Still no evidence of animal-to-human COVID transmission
Animal health professionals should encourage kindness amidst the pandemic to minimize unnecessary animal relinquishment.
Veterinarians should continue to assure clients they will not contract COVID from their furry friends.
This is according to a recent webinar presented by the World Small Animal Veterinary Association (WSAVA) that reconfirmed the status of SARS-Cov-2 as a reverse zoonoses humans can transfer to pets, but not the other way around. Veterinary professionals are advised to preach kindness to owners whose animals have tested positive for the virus and discourage relinquishment of the pets.
Since COVID’s emergence, the World Health Organization (WHO) has confirmed more than 28 million cases in humans worldwide, including over 900,000 deaths. By comparison, “very few” companion animals have tested positive for the virus.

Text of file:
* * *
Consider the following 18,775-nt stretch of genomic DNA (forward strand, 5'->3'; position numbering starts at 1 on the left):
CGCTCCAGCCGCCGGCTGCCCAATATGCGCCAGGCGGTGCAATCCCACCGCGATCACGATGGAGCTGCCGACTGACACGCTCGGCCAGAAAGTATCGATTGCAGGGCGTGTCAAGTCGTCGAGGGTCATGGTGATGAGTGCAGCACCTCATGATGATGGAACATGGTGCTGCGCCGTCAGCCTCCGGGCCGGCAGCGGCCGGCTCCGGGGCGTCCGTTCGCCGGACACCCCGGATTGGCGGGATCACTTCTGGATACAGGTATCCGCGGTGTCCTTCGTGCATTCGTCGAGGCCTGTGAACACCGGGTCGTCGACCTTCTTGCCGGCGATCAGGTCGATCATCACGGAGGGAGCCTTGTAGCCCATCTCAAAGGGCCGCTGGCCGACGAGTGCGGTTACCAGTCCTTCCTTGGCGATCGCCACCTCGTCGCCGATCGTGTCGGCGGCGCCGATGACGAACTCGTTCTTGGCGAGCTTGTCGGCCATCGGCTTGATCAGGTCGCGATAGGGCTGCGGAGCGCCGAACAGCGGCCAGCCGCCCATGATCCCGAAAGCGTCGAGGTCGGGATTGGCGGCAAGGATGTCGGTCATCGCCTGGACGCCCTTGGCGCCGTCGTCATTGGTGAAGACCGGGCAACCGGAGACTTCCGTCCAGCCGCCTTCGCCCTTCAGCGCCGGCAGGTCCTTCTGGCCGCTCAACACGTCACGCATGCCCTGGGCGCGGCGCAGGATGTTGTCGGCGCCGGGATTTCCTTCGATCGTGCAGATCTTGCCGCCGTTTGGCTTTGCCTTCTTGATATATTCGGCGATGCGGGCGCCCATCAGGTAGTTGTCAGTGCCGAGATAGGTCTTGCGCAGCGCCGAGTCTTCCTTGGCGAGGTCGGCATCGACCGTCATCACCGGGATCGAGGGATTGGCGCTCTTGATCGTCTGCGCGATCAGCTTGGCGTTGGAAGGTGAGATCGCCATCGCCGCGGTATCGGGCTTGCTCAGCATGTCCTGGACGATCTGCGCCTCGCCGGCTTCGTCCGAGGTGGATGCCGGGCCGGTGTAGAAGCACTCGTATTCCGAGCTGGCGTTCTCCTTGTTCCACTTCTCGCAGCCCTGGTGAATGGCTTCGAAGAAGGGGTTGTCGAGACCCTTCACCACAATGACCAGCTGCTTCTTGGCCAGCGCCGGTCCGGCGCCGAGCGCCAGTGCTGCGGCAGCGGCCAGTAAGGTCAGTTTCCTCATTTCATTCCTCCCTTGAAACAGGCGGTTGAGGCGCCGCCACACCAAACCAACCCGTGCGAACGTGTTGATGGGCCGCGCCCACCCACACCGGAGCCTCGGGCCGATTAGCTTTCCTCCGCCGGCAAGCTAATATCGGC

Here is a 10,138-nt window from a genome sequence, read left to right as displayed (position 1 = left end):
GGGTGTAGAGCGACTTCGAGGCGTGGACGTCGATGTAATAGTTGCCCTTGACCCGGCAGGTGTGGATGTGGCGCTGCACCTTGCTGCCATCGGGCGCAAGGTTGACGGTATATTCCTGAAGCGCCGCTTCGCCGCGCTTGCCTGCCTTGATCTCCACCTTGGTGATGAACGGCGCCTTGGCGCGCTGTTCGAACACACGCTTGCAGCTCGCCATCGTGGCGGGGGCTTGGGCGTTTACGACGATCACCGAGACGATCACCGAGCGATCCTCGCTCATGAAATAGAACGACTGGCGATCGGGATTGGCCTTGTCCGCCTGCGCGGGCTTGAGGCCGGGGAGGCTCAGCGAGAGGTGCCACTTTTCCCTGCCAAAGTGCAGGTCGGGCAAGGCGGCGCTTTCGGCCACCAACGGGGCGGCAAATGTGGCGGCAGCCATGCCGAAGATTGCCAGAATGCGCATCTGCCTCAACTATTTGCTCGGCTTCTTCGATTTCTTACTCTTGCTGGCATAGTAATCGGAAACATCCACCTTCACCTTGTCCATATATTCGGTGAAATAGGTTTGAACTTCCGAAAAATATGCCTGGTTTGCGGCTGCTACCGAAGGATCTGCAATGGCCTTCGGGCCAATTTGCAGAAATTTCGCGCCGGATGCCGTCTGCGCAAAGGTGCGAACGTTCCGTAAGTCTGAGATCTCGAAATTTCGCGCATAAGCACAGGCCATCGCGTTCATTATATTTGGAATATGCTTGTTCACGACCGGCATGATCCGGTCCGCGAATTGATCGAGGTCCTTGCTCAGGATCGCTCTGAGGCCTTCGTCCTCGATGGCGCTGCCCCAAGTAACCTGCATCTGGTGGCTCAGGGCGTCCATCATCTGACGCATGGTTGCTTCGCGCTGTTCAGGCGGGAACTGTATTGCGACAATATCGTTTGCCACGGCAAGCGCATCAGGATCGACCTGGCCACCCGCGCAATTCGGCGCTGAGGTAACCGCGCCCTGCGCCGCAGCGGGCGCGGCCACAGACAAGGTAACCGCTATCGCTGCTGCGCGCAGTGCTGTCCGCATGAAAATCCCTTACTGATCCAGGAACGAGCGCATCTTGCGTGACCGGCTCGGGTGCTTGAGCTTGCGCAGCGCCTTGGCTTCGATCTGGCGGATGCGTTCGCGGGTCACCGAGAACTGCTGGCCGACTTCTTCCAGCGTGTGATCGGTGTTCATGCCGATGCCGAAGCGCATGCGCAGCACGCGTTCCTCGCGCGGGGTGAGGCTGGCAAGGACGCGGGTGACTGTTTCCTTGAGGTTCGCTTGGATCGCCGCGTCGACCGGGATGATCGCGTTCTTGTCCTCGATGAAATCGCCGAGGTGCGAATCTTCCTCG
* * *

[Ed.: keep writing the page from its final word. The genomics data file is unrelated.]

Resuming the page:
Further, dogs and cats both have demonstrated “robust antibody” response to COVID and typically display no symptoms. Felines shed the virus for a short period of time and could possibly transmit the disease to other cats, while canines do not shed live virus, WSAVA says.
Michael Lappin, DVM, PhD, DACVIM, the chair of the association’s One Health Committee, says further data is being collected to explore whether the clinical illness in naturally infected dogs or cats is common or important, adding it is still unclear whether these animals require specific treatment.
“The other panelists and I hope the content of the webinar can be used to improve the welfare and health of companion animals,” Dr. Lappin says. “We look forward to working together to provide additional updates to WSAVA membership as new information becomes available.”
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